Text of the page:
Government threatens to sue Whistle Bend blogger

A blogger has removed some comments from a website after the Yukon government threatened legal action. The site, www.whistlebendfiles.

A blogger has removed some comments from a website after the Yukon government threatened legal action.

The site,, is a blog dedicated to covering the ongoing controversy over the construction of the Whistle Bend subdivision.

The website is administered by an anonymous blogger who goes by the name “Whistleleaks.”

A few months ago, a commenter, calling themselves “Contractor,” accused two senior bureaucrats with the Department of Community Services of incompetence in a post on the site.

In early April, the Yukon’s Justice Department sent a letter to Automattic, the company that hosts the blog, demanding that the posts be removed.

“The public, including yourself, has every right to express opinions about their government and to criticize public officials. However, freedom of expression is not absolute. False assertions about an individual that tend to harm the reputation of the individual are defamatory and actionable as such,” wrote government lawyer Philippa Lawson.

The blogger took down the post but replaced it with the Lawson’s letter.

This prompted the Justice Department to send another missive, demanding that the original letter be taken down as well.

Because the letter quoted some of the defamatory statements from the original posting, it was essentially the same as leaving the comment up, said Dan Cable, spokesperson for the Department of Justice.

Lawson’s letter has since been removed.

The whole situation has put the government in a difficult position, said Cable.

“People are allowed to criticize their government … it’s just different when you start criticizing individuals for work they carry out on behalf of the government in a way that calls into question their integrity or their competence,” he said. “There were lines there that we felt that the blogger had crossed.”

The blogger declined to give an interview, but responded with a statement on the website.

“My goal is to achieve a tactful yet respectful discussion,” wrote Whistleleaks.

“I do appreciate the comments and the public input. I, however, do request that it stay within the guidelines as I stated within the (Fair use Notice and Disclaimer) and I will not tolerate at anytime slanderous, hurtful comments or personal attacks on persons related to the stories. That being said, certain comments seem to have independent or first-hand knowledge pertaining to certain individuals or entities. I cannot vet these accusations, nor can I deny or confirm them. I trust that the individual or entity posting shall exhibit their own judgment accordingly,” read the statement.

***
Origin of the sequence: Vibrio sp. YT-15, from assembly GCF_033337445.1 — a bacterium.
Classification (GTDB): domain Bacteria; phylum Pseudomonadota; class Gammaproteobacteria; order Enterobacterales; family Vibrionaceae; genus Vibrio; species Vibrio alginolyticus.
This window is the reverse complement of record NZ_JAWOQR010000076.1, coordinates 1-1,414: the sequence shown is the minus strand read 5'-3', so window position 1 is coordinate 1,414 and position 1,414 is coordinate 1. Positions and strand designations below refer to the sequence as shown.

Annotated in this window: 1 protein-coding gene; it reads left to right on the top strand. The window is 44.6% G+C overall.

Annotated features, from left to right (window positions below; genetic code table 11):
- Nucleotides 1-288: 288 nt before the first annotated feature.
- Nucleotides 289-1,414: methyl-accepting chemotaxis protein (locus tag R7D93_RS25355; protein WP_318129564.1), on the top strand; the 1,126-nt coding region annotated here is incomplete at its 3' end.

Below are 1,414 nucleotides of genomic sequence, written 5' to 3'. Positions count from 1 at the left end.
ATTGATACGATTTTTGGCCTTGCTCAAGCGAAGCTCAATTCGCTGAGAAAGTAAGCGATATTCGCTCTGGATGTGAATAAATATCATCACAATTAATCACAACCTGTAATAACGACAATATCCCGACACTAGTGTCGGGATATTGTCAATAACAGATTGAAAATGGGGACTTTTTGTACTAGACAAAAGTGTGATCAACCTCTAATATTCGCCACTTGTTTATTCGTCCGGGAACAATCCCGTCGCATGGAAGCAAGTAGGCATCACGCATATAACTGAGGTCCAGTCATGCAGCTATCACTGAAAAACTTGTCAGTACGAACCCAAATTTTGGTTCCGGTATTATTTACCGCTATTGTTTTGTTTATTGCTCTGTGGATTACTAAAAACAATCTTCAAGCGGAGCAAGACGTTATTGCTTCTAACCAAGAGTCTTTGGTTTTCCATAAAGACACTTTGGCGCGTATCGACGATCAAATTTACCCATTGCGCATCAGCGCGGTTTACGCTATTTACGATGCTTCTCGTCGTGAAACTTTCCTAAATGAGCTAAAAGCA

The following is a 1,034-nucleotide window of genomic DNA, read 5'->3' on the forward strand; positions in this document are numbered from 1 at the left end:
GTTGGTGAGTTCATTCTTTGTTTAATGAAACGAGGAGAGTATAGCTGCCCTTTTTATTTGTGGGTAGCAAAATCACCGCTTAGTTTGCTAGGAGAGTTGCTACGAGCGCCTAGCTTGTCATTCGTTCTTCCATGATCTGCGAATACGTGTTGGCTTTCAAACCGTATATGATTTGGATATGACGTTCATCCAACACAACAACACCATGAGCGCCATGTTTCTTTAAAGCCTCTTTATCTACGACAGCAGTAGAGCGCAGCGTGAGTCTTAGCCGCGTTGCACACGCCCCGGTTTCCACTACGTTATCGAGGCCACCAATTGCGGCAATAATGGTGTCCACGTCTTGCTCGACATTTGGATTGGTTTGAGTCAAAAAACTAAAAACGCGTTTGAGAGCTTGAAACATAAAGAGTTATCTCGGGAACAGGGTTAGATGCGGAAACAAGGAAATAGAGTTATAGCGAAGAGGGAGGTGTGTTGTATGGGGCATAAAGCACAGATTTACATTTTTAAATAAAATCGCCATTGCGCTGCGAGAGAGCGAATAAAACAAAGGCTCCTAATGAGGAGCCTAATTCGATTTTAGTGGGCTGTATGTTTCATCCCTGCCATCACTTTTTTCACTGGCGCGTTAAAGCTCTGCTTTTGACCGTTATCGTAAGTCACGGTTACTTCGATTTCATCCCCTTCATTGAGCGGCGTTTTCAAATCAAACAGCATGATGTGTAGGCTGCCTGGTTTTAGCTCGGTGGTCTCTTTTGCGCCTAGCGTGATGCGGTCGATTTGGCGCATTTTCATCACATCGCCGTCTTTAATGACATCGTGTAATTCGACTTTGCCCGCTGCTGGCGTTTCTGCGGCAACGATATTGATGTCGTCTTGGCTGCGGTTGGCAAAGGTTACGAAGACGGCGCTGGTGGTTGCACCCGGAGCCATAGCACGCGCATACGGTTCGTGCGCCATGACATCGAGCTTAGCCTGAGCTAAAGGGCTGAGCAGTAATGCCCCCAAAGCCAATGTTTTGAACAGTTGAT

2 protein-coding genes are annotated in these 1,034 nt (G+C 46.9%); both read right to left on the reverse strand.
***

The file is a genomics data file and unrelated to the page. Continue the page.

The Whistle Bend subdivision – a $250-million project which is expected to hold 8,000 people when finished – has been beset by controversy for the last few years.

The original plans called for leaving large areas of natural green space intact. But those plans were based on aerial photographs, and when construction started it was quickly discovered that the design was flawed and would not allow water to drain properly.

To correct the problem, trees were be cleared and hundreds of thousands of cubic metres of soil and gravel were brought in to raise road and lot levels.

Norcope Enterprises, which had a $15.9-million contract to build the water and utility infrastructure for the first two phases of the subdivision, assumed that the $2.1 million of extra work fell within the scope of its contract.

But the Yukon government disagreed and gave that work to Sidhu Trucking instead.

In June 2011, Norcope took to the streets, surrounding the Yukon legislature with heavy equipment in protest.

It also filed a lawsuit, which is still making its way through the courts.

The president of Norcope, Doug Gonder, said he doesn’t know who’s behind the blog but has been following it closely.

“It happens time and time again that issues that are related wrongdoings by the government, they’re able to hide that in the courts and bypass the public knowing what’s going on, and I think that it’s about time that the public was aware of the activity on that project,” he said.

Gonder claims that he’s still owed about $4 million for the work his company has done on Whistle Bend.

While the case is still pending, Gonder said that Norcope has been in discussions with the Yukon government and is hopeful that they may be able to come to an agreement.

“We’re crying out to the Yukon government to pay their bill so we can survive another season, but to have that much money held back on a project of that magnitude is unbelievable,” he said.

Contact Josh Kerr at

Get local stories you won't find anywhere else right to your inbox.
Sign up here

Just Posted